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Road traffic crashes within the Bay of Plenty region

Road traffic crashes within the Bay of Plenty region for 2013:

Trauma remains a major health burden in the Bay of Plenty with over 1500 trauma related admissions to BOP hospitals seen in 2013. The injuries incurred can be devastating and life-changing. Ten per cent of these admissions have directly resulted in death relating to these injuries. Trauma remains the leading cause of death between the ages of five and 45 not only locally, but internationally.

Trauma admissions to BOP hospitals have a significant proportion resulting from road crashes. Although deaths from road crashes are trending down internationally, they remain a major public health and community burden, with most occurring from preventable causes.

BOPDHB’s Trauma Service has a commitment to audit and research in order to make a difference for primary prevention within the local community. They have again reviewed the statistics from hospital admissions relating to trauma from road crashes.

The service aims to share information and form close partnerships with other government departments in order to effect change relating to injury and death from road traffic crashes by looking at similar data from different perspectives.

The BOPDHB and the police have a successful partnership in aiming to drive down trauma-related injuries. An example of which is the lowered crash rate seen at the crash hotspot identified in 2012’s report at the intersection at Rangiuru on SH2 and the turn off to Whakatane. This has seen a drastic reduction in road traffic crashes thanks to the lowering of the speed limit to 80 kmh. There were no hospital admissions with significant injury from road crashes from this site for 2013.

In 2013, there were 165 separate road crashes which occurred in the region over an 11-month period (1 January to 30 November 2013) that resulted in not only hospital presentation as a trauma call, but a hospital stay in excess of 24 hours. Driver error remains the number one cause of road traffic crashes within the BOP with, disappointingly, the usual culprits of excessive speed and alcohol being well represented. The 2013 statistics saw a large percentage of drivers crossing the centre line and falling asleep. Unfortunately many drivers and passengers still refrain from wearing a seatbelt which results in serious injury as a result from being ejected from the vehicle.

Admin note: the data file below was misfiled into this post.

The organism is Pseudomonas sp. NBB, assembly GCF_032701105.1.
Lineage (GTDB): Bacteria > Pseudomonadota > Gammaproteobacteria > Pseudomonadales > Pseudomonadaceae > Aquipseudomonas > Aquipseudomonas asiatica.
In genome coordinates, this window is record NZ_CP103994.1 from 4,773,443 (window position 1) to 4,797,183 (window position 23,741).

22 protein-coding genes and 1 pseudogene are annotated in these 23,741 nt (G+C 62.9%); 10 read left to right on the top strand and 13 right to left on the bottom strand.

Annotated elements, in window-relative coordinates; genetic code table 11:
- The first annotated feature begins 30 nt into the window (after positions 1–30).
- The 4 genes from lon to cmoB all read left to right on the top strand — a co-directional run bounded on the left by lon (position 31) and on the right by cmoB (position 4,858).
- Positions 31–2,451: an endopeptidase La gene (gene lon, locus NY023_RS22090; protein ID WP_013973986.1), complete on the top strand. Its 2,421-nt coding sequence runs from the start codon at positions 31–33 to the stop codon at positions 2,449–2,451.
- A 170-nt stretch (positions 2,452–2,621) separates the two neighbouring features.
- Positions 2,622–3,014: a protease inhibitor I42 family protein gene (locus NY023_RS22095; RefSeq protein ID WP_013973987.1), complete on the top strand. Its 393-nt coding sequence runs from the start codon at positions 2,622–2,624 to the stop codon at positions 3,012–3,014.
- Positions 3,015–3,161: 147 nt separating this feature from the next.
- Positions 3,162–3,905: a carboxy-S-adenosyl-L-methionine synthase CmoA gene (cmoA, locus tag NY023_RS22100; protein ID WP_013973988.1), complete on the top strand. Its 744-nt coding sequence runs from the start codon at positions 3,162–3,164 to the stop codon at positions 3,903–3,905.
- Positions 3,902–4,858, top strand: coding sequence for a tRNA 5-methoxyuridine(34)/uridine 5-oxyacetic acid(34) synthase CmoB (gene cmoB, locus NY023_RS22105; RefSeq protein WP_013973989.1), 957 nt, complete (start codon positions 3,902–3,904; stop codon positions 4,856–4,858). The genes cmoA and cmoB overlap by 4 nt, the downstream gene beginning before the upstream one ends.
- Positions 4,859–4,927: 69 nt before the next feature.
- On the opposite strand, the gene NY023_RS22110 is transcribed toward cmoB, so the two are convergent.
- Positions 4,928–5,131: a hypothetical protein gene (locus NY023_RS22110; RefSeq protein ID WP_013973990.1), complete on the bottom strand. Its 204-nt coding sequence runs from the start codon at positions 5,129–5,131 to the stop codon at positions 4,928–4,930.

In 2013, the majority of crashes occurred within the Western BOP with few occurring in the Eastern BOP. Of the figures from Eastern BOP, most crashes occurred within Whakatane and Kawerau. Opotiki crash numbers were decreased in 2013 which is a pleasing result. Seventy seven of the 170 crashes occurred on rural roads.

The State Highways once again incurred large crash numbers, particularly the stretch of road between Te Puna Road and Wainui South Road. This area of SH2 saw the most crashes of those incurred on State Highways. Nine separate crashes occurred within this stretch of road with the crashes occurring between 9.30pm and 9am, the majority of which occurred after midnight and before 6am. Four of these crashes involved alcohol with three of these also combining excessive speeds. Three of these crashes occurred from the driver falling asleep. Only one was contributed to wet roading conditions. Two of the crashes involved multiple victims.

There were nine crashes resulting from medical conditions that all occurred within the urban area of Tauranga, Mount Maunganui and Papamoa. There was only one known crash that produced injuries significant enough for a hospital admission as a result from texting whilst driving and this too occurred within Tauranga.

There were 37 motorbike crashes within BOP this year with most riders wearing helmets. Many of these crashes were contributed to loss of traction from the back tyre whilst cornering and avoidance of objects such as other cars or animals. There were 18 incidents involving pedestrians being hit by moving vehicles. Seven of these pedestrians were intoxicated at the time. Other causes include hit and runs, pedestrian inattention, pedestrians unseen by drivers whilst reversing and intoxicated drivers.

Notably most of the crashes (108) occurred between 12 midday and 12 midnight with crash numbers peaking between midday and 6pm (63). The next high crash period occurred between 6pm and midnight (45). The period between midnight and 6am remains the lowest crash incidence time (22).

Serious injury involves an injury severity score (ISS) of greater than 15, and with that comes a greater risk of mortality and morbidity. There were 22 patients scoring above 15. 14 patients were brought to hospital with moderate injuries (ISS 11-14) and the rest of the patients incurred injuries with a score of 11 or less. The highest ISS scored was 43 which was a result from a head on collision where the driver crossed the centre line. Unfortunately there was also a fatality at this scene. This crash occurred on SH2. The next highest ISS occurred on SH35 and involved a driver under the influence of alcohol and employing excessive speeds.

The information for the review was taken from St John Ambulance records, the Midland DHB’s Regional Trauma System data sheets, ACC forms, hospital web based patient administration systems, and from patients themselves.

Summary of crashes and causes:

165 separate road crashes
Majority relating to driver error (excessive speed, alcohol, falling asleep, crossing the centre line)
Crashes occur mostly on rural roads (77) with Tauranga next most common (33)
Low incidence of crashes in Eastern BOP.
Nine crashes from medical conditions.
Most crashes occur between 12 midday and 6pm.


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